Sebastian Felix Schwemer
Centre for Information and Innovation Law
Karen Blixens Plads 16, 2300 København S, Søndre Campus, Building: 6B-3-30
Sebastian holds a PhD degree in Law from the University of Copenhagen, a German law degree (Dipl.-Jur.) with specialization in intellectual property and media law from Ludwig-Maximilians University, and a Master of Science degree (M.Sc.) in law, economics and management from University of Copenhagen and Copenhagen Business School.
Before joining the Faculty of Law, he has been working for leading law firms, research institutions and technology startups with a strong focus on the entertainment vertical and the digital ecosystem. Besides, Sebastian is also one of the initiators of the #CPHFTW grassroot movement and Copenhagen Tech Fest.
In 2015, Sebastian was Fellow at Humboldt Institute for Internet and Society (HIIG), Berlin. Since 2017, Sebastian is working as industrial researcher on a project for the Danish Internet Forum (DIFO).
You can follow Sebastian on Twitter @schwemer.
Primary fields of research
Sebastian is primarily interested in studying policy-related questions on technology, especially copyright law and the Internet (content licensing in fields such as on-demand streaming of music and films or open data). Besides, he is intrigued by entrepreneurial approaches to law by means of automation, AI and legal informatics.
|2014 (Spring term)||EU Intellectual Property Law and Policy in a Global Context|
|2014 (Fall term)||Law, Science & Technology in the Digital Society (GitHub, Slideshare)|
Sebastian is frequently speaking on related issues and delivering guest lectures, e.g. at the Euroean Institute of Technology (Climate-KIT) or at KU's Department of media, cognition and communication. He has also contributed to several blogs such as The 1709 Blog, IPTrollet, or HIIG.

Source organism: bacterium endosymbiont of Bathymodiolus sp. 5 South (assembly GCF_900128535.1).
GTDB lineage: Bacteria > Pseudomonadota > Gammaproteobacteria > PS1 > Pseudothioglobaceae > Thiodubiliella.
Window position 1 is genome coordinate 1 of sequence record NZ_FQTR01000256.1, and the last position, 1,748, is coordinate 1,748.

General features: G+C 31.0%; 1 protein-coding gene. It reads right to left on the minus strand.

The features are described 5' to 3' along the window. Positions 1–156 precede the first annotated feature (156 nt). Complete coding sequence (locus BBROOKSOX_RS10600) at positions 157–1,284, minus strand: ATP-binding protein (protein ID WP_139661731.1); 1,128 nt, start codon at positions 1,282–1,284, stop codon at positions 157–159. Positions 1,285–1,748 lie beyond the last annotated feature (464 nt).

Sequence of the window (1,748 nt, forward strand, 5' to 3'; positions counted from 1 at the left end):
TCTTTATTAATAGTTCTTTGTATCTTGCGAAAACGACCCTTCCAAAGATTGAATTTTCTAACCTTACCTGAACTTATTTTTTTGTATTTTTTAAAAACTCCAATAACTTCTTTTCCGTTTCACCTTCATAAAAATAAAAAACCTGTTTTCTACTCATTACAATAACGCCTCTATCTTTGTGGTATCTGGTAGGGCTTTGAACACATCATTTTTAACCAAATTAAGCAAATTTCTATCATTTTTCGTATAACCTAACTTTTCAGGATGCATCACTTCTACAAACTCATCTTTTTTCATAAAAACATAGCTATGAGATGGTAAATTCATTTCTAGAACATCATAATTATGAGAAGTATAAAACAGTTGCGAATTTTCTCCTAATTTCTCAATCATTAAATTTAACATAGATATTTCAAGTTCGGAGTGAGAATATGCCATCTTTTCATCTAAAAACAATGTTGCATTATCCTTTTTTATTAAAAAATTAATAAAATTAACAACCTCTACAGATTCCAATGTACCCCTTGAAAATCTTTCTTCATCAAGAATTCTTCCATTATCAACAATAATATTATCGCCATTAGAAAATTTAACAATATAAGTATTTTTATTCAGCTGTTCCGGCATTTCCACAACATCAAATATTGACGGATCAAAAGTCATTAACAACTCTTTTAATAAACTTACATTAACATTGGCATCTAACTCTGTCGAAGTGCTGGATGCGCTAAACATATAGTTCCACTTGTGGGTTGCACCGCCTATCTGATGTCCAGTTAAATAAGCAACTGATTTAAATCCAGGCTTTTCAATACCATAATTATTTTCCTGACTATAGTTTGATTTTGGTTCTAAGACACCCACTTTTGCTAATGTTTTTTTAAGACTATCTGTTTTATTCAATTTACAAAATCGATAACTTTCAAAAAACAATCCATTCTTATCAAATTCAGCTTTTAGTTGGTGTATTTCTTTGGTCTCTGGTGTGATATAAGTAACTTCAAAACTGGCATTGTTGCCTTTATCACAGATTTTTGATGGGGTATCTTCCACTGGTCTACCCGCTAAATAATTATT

Sebastian is supervising students within his research fields.
Research project (2013-2016): "Licensing of copyrighted-content for the Internet"
Copyright is territorial. But is the Internet? In Europe, licensing and access practices do not reflect the digital narrative, in which endusers demand ubiquitous access. Before this reality, the territorial nature of copyright and its business models collide with the borderless nature of the Internet and the political goal of a Digital Single Market.
This PhD project probes the regulation of two different online markets, which have recently been subject to scrutiny by the EU legislator: the audiovisual and the music sector. The thesis puts the regulatory and non-regulatory initiatives, which support the facilitation of cross-border access to content, in the context of Better Regulation, the multi-governance approach by the European legislator. In addition to legal research, it looks to economic theory in order to benchmark the different solutions in terms of accessibility and transaction costs.
The research finds that the interplay between harmonization efforts under the Digital Single Market Agenda (Directive 2014/26/EU; Proposal for Regulation on Portability) and competition proceedings (CISAC proceedings; CJEU in Premier League and Murphy) has been helpful in mitigating the effects of licenses based on territoriality. It suggests more coherent measures are necessary to enable cross-border dissemination of content.
Keywords: Law and Economics, copyright licensing, collective management, online streaming, geo-blocking, competition law, better regulation, business model specific regulation, Digital Single Market
JEL classifications: K11, K29, L86, O34
Research project (2017 ongoing): "The role of intermediaries/domain registries in the fight against online crime"
Fore more see here (in Danish)